The Church Canon requires 9 various services
(offices) to be performed during the day. Each of them has its history,
symbolism and duration, but spiritually they form one whole thing called the
The Orthodox service borrowed many things from
Old Testimony prayer traditions. For instance, a new day is considered to begin
not at , but at Thus the first office of the daily circle
is the Vespers. During Vespers the faithful are reminded of the main
events of the Holy History of the Old Testament: the creation of the universe
by God, the sin of Adam and Eve, the Law of Moses and the work of the Prophets.
Christians thank God for the day just passed.
After the Vespers we are to serve Compline.
This is something like common prayers for the coming night, which
reminds us of Christís descending to hell and freeing the righteous people from
the power of the devil.
the third service of the daily circle is read, which is called Nocturnes.
This service is to remind the faithful about the second coming of the Lord and
the Last Judgment.
Matins begins before sunrise. It is
devoted to the events of Christís earthly life and consists of many prayers of
repentance and thanksgiving. Matins is one of the longest services.
Around we are to serve the First hour. This is the name of the
short service during which the Church remembers Jesus Christ being judged by
the high priest Caiaphas.
The Third hour ().takes us through holy
recollections to the mount of Zion
where the Holy Spirit descended upon the Apostles,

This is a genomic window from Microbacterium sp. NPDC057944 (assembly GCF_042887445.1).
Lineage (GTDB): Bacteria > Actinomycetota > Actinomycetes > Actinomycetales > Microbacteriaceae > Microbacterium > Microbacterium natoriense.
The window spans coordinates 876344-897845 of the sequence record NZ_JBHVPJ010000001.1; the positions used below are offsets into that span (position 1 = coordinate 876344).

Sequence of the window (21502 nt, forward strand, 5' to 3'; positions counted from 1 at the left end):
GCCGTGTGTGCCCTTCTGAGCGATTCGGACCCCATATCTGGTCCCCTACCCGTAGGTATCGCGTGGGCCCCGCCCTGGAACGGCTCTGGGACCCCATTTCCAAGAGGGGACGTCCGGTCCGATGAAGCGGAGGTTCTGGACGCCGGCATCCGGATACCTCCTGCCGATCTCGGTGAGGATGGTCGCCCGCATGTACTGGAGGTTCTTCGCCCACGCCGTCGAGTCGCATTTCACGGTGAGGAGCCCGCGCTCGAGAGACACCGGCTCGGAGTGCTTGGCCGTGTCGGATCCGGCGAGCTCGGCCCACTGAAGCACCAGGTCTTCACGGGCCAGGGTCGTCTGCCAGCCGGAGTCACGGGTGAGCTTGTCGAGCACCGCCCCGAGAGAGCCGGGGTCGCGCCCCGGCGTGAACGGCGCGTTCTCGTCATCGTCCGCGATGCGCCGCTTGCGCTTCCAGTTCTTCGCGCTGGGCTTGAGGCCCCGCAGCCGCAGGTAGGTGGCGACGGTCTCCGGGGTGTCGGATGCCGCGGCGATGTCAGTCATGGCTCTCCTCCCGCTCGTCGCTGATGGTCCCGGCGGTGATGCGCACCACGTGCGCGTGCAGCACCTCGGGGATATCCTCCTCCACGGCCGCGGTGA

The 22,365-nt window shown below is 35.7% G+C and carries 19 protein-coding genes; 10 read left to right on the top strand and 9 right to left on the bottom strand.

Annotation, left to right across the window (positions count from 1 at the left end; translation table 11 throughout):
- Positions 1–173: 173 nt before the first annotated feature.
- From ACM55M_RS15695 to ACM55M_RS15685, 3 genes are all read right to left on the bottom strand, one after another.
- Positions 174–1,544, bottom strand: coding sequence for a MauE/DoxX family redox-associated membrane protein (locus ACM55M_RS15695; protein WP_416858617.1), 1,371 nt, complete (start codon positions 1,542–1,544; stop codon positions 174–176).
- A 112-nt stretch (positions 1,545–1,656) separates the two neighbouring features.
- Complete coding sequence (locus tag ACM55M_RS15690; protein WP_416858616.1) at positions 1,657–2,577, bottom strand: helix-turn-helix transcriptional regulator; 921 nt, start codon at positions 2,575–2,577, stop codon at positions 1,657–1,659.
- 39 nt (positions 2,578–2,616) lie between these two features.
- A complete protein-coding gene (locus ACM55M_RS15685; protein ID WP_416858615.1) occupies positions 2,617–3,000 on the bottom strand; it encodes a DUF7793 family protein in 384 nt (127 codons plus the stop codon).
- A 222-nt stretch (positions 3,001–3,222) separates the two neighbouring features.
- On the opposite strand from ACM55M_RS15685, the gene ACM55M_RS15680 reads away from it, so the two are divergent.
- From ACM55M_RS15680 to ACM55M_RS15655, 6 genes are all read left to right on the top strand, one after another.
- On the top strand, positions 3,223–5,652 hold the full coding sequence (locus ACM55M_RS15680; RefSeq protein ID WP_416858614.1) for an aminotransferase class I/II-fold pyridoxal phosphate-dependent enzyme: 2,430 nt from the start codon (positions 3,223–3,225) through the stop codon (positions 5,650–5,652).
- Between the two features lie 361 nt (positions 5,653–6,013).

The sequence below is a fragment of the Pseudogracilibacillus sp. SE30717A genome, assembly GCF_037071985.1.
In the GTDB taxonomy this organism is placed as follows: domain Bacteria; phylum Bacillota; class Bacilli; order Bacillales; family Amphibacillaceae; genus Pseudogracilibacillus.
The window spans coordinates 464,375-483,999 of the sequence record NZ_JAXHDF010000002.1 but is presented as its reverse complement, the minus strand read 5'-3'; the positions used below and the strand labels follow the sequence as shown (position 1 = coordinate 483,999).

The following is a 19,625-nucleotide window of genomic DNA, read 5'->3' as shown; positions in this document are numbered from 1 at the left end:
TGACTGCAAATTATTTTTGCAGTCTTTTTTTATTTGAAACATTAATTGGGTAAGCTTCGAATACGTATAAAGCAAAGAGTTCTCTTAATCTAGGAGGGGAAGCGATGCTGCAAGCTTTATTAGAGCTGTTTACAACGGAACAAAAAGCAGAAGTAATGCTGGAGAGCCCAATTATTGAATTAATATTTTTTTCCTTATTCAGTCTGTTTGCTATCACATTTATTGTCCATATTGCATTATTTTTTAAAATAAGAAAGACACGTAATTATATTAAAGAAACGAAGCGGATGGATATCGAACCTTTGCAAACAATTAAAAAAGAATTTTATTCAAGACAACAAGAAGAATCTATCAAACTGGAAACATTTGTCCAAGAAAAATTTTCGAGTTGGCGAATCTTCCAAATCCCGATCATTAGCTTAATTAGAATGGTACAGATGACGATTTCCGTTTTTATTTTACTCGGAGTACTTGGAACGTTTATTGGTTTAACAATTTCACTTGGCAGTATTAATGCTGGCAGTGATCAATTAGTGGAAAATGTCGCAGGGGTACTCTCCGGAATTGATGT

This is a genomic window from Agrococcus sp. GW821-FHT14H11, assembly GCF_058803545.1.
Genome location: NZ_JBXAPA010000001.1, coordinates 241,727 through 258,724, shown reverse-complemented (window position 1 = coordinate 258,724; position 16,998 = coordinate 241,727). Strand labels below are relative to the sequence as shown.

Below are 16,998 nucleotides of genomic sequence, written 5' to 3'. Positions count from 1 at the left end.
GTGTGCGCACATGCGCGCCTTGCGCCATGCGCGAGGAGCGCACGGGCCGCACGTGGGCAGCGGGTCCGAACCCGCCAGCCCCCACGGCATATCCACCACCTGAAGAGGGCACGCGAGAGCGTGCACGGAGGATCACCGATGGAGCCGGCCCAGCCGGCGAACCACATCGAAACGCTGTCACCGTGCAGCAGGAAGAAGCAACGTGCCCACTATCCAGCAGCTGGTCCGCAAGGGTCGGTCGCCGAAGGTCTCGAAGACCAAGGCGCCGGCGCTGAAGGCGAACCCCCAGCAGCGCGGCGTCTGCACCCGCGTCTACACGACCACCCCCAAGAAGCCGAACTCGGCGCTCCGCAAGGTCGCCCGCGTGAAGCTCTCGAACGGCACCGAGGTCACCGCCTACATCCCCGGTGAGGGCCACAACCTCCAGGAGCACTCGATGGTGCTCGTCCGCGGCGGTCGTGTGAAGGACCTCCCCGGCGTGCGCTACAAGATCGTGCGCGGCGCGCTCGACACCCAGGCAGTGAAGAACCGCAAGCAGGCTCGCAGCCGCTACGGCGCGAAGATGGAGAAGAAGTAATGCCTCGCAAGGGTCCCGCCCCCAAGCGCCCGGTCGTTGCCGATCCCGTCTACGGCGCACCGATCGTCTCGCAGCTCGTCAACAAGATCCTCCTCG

and to the praetorís quarters of Pilate, where the Christ was sentenced to
The Sixth hour () is the time of Christís crucifixion, and the
Ninth hour (). is the time of His death on the Cross. These offices are
devoted to those tragic events respectively.
And finally, the main Christian service, a
certain center of the circle of offices is the Divine Liturgy. This
office not only reminds us of God, but also makes it possible actually to join
Him in the mystery of Holy Communion. This office is to be served between the
Sixth and the Ninth hour.
Contemporary worshiping practice has introduced
some changes into the rules of The Church Canon. Thus, in parishes Compline is
served only during the Great Lent, and the Nocturnes ó only once a year, on the
eve of Easter. The Ninth hour is served very rarely too. The rest of the six
offices are combined into two groups, each consisting of three services.
In the evening Vespers, Matins and the First hour
are served. On the eve of Sundays and Holidays this sequence of offices is
called night vigil, which means staying awake all through the night. Ancient
Christians were indeed praying till sunrise. Contemporary vigils last generally
about 2-4 hours in parishes and 3-6 hours in monasteries.
In the morning the Third hour, the Sixth hour and
the Divine Liturgy are served consecutively. In churches with many parishioners
on Sundays and Holidays two liturgies are served: and Early Liturgy and a Late
Liturgy. Both offices are preceded by reading the Hours.
On the days when Liturgies cannot be served (as
on Friday of the Passion Week), a short office of Typikais served. This
service includes some Liturgical chants and can be said to portray the latter.
But Typika does not have the status of a complete service.